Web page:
Below: here, left, is Rich five months later at 20,000 mles and then still later with Lake Superior in the backgound, zeroing in on 24,000 miles.


Below: David Marrier does leaf peeping in autumnal Vermont on his BMW R1200RTW.

The aftermarket is starting to catch up to the needs of the 2014-2017 R1200RT. On the left two photos below is Cee Baileys's (CB) 27½" tall windshield (other sizes are available) and headlight guard for this bike.

New to the market is Werks Quiet Ride (QR). The 28" QR windshield (right below) is listed on its web site as a regular option. I am 6'-4" tall and I have ridden with the 27½" CBs (left below) on my 2015 and 2007 BMW R1200RTs for years. Before that, I used the tall CBs on my earlier R1100RT and R1150RT BMWs.

The main differences between the two are these. The CB (left in photo above) is ½ inch shorter and does not have a forward "flip" on top (the pre-2014 CBs did have a flip, which you can see two photos up on the 2007 R1200RT). The QR (right in photo) is wider, carrying its additional width high, and it does have a forward flip on top. In riding, I noticed right away that the 28" QR was significantly quieter than the 27½" CB.

Because the QR offers better wind coverage compared to the CB, it is a better windshield for use in cooler weather. In warmer weather in the Southwest I can mount the CB back on my 2015 RT and keep it there beause of its increased airflow on the rider. When the weather cools off in the fall I can remount the QR. The QR windshield is seen in the left photo below.

The stock horn on the R1200RTW is terrible. A wimpy monotone beep that is not worthy of a motorcycle of this quality. The right photo below shows one of a number of possible aftermarket solutions: the Stebel Nautius Horn. It ensures, with its 139 decibel (dB) sound, that you get the necessary respect you deserve and that you won't be overlooked. Here is a 6¾-minute video on how to install this horn on an R1200RTW. (This horn can even wake up a loud-Harley rider next to you cutting into your lane — I know.)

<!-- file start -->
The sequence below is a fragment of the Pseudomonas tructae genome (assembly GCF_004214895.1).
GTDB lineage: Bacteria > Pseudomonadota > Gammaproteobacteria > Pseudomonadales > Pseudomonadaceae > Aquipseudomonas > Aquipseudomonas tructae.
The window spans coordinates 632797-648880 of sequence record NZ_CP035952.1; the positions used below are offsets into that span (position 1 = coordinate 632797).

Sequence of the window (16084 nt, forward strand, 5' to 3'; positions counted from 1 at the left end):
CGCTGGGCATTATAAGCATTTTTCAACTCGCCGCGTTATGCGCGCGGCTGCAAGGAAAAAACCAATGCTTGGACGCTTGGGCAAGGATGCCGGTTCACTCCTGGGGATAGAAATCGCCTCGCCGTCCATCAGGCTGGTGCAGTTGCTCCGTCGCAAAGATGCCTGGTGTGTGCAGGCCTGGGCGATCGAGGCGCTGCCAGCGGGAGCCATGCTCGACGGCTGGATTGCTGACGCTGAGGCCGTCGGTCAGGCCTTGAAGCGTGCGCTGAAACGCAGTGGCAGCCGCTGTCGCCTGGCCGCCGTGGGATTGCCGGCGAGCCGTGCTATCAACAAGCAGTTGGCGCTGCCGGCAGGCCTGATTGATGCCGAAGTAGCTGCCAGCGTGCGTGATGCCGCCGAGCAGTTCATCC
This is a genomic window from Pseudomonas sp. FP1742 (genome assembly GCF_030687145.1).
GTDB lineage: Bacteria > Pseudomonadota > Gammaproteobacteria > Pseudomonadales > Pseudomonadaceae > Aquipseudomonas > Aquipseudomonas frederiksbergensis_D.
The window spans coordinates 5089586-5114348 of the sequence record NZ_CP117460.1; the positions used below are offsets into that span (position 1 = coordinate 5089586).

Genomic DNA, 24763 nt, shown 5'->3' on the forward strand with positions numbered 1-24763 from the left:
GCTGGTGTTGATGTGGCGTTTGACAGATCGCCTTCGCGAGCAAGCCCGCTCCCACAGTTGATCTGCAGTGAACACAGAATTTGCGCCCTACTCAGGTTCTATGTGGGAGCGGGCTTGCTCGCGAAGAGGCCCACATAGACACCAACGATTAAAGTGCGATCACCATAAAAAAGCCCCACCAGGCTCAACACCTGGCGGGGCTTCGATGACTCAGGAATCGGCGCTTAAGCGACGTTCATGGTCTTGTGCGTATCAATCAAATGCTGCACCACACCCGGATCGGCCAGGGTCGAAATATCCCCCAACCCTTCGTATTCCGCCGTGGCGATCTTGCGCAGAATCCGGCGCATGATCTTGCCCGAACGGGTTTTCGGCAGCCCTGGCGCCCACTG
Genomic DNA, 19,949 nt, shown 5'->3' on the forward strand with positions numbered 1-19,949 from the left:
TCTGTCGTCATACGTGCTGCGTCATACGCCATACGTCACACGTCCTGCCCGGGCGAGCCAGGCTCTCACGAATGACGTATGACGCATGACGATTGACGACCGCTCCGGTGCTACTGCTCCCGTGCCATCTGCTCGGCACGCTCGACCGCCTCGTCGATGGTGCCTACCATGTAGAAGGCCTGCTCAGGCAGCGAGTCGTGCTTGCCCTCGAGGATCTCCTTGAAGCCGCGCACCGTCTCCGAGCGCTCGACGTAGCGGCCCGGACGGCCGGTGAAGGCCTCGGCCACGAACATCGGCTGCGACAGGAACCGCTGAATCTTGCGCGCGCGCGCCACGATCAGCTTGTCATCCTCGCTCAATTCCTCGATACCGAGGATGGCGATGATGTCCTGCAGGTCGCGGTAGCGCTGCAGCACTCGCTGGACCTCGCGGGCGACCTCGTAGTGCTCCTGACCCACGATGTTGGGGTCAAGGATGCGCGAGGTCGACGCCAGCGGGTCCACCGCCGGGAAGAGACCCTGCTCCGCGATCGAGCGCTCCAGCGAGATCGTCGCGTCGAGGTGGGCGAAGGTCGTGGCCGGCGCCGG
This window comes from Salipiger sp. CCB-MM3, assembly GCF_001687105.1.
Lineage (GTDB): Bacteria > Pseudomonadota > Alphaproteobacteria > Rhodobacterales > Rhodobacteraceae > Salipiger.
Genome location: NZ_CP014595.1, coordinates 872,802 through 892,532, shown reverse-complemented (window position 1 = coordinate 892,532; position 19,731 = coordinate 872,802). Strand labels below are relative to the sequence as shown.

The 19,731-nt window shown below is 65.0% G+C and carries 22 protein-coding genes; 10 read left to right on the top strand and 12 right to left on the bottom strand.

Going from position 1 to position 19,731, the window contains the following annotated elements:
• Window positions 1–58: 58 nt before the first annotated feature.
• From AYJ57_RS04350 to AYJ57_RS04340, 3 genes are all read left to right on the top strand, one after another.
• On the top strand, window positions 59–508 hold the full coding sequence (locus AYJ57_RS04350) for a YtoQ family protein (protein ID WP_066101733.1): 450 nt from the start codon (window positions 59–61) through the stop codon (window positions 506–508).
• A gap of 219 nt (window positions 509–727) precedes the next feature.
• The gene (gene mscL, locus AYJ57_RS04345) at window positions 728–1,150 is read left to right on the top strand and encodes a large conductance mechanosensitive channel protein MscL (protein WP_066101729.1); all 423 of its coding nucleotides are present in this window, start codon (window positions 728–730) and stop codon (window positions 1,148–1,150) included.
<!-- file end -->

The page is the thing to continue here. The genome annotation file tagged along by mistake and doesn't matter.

Many BMW riders swear by Russell Day-Long saddles. I ordered a pair of these saddles for my 2015 R1200RT and they are pictured below. They are very comfortable.

Machine Art Now offers a "no drill" 6-inch front fender extender (below right) for the 2014-2017 R1200RT.

Wunderlich offers “Engine Protection Bars” (below left) for the 2014-2017 RT (see photo below), but Ilium's are better.


Driving light from BMW, below right, helps you to be visible to car drivers.

Ilium's saddlebag protection bar is below, left. It is stronger than Wunderlich's and interferes less with passengers.


Ilium's engine protection bars (photo below) with BMW's driving lights mounted on them. Ilium's rear guard bars can be seen in front of the saddle bag.

Clearwater Lights offers a variety of excellent and powerful accessory lights for BMWs. I chose the Erica model with an under-mirror mount, which is kit E79, (photos below) to get them higher and visible. They were mounted for me by Grant Guerrero, Certified Technician, at Iron Horse BMW, Tucson, AZ.

Hyper-Lites are taillights and flashing brake lights that help drivers behind you see and understand that you are braking. Mine are mounted above the turn signals (photo below). I wired them to the rear socket, but then it takes 60 seconds to turn off when the ignition is turned off. If you plug a charger into the BMW's socket, front or rear, they light up again. You need to attach a charger directly to the battery to avoid this. If one wired the Hyper-Lite positive wire to a positive ignition-switched wire, this would not happen. I do not know how to find such a wire.

There are two BMW top cases that are available for the R1200RT. The smaller case (photo below right) has a capacity of 28 liters (1 ft.³ or 7.4 gallons); the larger case (photo below left) has a capacity of 49 liters (1.7 ft.³ or 12.9 gallons) and comes only in light gray. The small case is perfect for daily use. The large case, which will swallow two full-face helmets, is great for packing for long trips. Are they available color matched to the motorcycles? No. Because it presents a large hunk of light gray lid, it surely would be nice if the large case, especially, was available from BMW color matched. I had my top lids painted to match my bike by Tucson's Ed Carlson, as can be seen in photos below.